New user any one here help need my senpai XD

I am new on this websites of the internet?

Any one here alive still?

Where do I go are we only on second life and Vr chat and how to join?

Do I need my Genki books?

Do I get homework or work sheet like real class to keep track.

Are this classes or grouop online every day as I am on central midwest of the Usa as hopeing custom times.

Do we have telegram or Discord grouops?

Also Can I print Usa printer Janpanese note book paper with space to wrigh Japanese as it feel diffrent formats?

Do I need headphones or MIc.

I am also a mix of englis spanish person but grammer kinda not lower high school as I moslty use english but my spanish voice sound louader as I wacth 90 percent anime enough emmersion as I also want to play on Japanese game services.



No, but also yes.
Not really.

Buena suerte.



So, are you actually an old wanikanian returning to the site after several years? :thinking: if so, there are plenty of people still hanging around the forums + all the new folks, of course.

I can’t say I’ve ever heard of a Second life or VR chat in connection with Wanikani.

Well, if you’re new to Japanese, you will need to learn grammar sooner or later. How you do that, is up to you. Genki is popular, but WK doesn’t offer any classes - that’s not what this site does. It’s a kanji learning site, and so, you will have to study other aspects of the Japanese language on your own, outside of Wanikani.

That includes, grammar that Genki can teach you. And of course, language production, reading, listening, but also vocabulary. WK teach some vocabulary, but mainly to reinforce the kanji readings you’ll be taught. It’s a good start, but not nearly enough in the long run. Reading and consuming Japanese media can be a way to learn more words. :slight_smile:

WK is also a Spaced Repetition System (SRS), so there is less focus on “lessons” and “homework”, but it’s a system to make your study time more efficient. It does that by stretching out the learning process across “reviews” with increasing time spans. You can read more about how it works in detail here:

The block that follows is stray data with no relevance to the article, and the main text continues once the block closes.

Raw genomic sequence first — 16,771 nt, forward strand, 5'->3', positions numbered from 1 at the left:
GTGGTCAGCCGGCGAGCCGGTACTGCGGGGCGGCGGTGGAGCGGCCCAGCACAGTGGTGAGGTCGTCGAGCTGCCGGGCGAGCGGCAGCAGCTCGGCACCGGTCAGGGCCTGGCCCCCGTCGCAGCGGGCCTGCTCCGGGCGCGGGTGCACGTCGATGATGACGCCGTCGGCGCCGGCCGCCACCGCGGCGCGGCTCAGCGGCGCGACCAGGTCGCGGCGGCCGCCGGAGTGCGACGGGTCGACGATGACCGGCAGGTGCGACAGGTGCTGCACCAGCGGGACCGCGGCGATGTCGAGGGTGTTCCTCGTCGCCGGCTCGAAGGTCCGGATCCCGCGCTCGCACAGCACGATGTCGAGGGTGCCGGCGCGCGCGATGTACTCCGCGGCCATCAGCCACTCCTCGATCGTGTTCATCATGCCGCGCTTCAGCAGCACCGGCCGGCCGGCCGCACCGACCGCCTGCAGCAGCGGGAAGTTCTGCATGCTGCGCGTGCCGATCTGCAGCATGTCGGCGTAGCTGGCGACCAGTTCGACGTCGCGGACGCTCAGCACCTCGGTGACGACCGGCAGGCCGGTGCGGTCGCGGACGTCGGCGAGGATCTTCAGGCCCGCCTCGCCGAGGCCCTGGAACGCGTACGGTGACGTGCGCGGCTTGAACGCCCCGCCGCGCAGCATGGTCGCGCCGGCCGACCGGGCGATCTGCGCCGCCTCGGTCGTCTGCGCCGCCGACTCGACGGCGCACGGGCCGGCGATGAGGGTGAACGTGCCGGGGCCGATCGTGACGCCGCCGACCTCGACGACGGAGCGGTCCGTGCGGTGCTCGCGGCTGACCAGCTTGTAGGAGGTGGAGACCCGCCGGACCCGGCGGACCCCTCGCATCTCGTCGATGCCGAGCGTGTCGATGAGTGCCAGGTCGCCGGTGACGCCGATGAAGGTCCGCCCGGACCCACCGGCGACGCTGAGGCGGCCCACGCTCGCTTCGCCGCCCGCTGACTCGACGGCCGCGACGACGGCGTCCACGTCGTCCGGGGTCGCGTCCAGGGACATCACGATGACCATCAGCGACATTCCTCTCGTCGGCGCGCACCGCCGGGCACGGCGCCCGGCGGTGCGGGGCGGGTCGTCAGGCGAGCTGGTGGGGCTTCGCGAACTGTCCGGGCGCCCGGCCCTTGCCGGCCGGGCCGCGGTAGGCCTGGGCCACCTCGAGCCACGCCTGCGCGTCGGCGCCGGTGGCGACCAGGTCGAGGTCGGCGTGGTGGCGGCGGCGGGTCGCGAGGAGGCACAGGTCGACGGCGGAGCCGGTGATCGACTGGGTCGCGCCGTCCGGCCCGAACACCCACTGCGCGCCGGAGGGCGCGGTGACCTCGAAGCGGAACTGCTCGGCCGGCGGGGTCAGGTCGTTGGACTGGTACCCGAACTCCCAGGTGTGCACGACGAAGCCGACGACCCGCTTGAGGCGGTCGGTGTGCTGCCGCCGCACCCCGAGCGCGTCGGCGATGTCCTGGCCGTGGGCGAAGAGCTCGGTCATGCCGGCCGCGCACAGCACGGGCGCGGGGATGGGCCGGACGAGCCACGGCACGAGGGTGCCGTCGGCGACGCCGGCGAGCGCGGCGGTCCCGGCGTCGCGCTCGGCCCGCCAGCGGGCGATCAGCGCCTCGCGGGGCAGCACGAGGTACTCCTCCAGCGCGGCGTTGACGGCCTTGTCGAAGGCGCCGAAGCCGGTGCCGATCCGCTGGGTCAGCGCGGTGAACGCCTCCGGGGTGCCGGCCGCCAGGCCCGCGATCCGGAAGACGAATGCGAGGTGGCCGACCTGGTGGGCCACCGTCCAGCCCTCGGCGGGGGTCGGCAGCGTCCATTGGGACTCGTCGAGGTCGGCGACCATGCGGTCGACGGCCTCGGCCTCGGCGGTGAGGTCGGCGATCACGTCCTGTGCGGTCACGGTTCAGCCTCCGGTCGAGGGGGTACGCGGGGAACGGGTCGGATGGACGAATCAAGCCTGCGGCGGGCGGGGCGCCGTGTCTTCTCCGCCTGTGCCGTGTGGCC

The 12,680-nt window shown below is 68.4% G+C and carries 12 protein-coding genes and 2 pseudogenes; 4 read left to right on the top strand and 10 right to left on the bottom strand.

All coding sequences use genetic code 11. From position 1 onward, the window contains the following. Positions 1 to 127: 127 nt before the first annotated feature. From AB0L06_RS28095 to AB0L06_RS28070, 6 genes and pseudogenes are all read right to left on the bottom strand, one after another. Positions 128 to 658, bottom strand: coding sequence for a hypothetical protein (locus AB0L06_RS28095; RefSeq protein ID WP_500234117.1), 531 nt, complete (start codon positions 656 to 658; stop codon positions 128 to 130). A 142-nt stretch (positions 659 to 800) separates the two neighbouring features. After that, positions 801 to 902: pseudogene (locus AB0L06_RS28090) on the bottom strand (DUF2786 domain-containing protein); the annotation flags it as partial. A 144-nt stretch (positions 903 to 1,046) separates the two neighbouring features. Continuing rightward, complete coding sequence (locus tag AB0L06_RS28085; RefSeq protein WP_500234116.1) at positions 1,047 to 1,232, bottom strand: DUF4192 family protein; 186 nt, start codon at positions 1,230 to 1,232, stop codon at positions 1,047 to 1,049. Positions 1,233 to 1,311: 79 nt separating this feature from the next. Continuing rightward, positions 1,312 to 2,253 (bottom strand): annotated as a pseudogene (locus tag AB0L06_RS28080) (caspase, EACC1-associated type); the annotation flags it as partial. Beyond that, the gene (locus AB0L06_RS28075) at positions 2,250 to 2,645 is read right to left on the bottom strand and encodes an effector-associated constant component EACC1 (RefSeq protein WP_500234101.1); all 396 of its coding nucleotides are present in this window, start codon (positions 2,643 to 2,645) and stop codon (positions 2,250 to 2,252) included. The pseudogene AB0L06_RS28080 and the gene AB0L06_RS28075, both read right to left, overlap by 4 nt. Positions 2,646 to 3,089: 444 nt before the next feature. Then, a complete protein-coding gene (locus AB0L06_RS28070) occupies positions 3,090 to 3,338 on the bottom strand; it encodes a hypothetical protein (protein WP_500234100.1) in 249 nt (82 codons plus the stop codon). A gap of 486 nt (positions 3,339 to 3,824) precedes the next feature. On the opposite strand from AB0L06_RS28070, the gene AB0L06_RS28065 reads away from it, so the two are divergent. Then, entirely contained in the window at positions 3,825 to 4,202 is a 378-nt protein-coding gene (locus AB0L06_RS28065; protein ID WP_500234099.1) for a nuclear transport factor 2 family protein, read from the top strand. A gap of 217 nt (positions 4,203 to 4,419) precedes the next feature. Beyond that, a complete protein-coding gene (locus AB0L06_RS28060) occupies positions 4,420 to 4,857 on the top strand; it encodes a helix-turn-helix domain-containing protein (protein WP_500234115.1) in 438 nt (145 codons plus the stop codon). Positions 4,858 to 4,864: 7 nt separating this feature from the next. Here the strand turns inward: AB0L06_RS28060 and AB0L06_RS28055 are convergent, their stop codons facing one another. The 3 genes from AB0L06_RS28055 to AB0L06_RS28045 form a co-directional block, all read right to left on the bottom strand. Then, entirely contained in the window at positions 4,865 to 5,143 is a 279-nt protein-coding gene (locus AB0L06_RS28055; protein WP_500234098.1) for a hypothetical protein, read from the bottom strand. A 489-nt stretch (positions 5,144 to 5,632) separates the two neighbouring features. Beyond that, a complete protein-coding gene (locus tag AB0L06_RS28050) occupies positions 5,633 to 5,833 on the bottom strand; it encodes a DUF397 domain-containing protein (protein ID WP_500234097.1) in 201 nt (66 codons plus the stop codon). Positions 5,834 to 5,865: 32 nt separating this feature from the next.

and here:

Again, this isn’t a language program or a class, it’s a kanji learning app that you do on your own - everyone’s SRS timings are unique. That being said, you’re not alone to be from the US and there are collective study threads on here where people discuss their study techniques, share in tips and tricks and so on. I’m sure you can find some of them as you brows the forums.

There are a couple. You can search the forums to find links.

You don’t really have to do any hand writing to use Wanikani, but some users do. it will certainly not hurt your learning to put more effort into it, but it’s strictly not necessary and can be time consuming as well. It’s up to you in other words.

You don’t need either of these. Headphones are nice, but not necessary. And there is no language production training on Wanikani where you talk, so no need for a mic.


If I were to add one word of caution, it’s that this is inevitably an app that teach you Japanese through English. There are plenty of non-native users that use this app, but how feasible that is, depends on your level of English comprehension.

There will be increasing abstraction in English meanings you’ll learn, as well as increasing narrow definitions of specialized meanings, be it anatomy, botanical terms, juridical terminology and so on.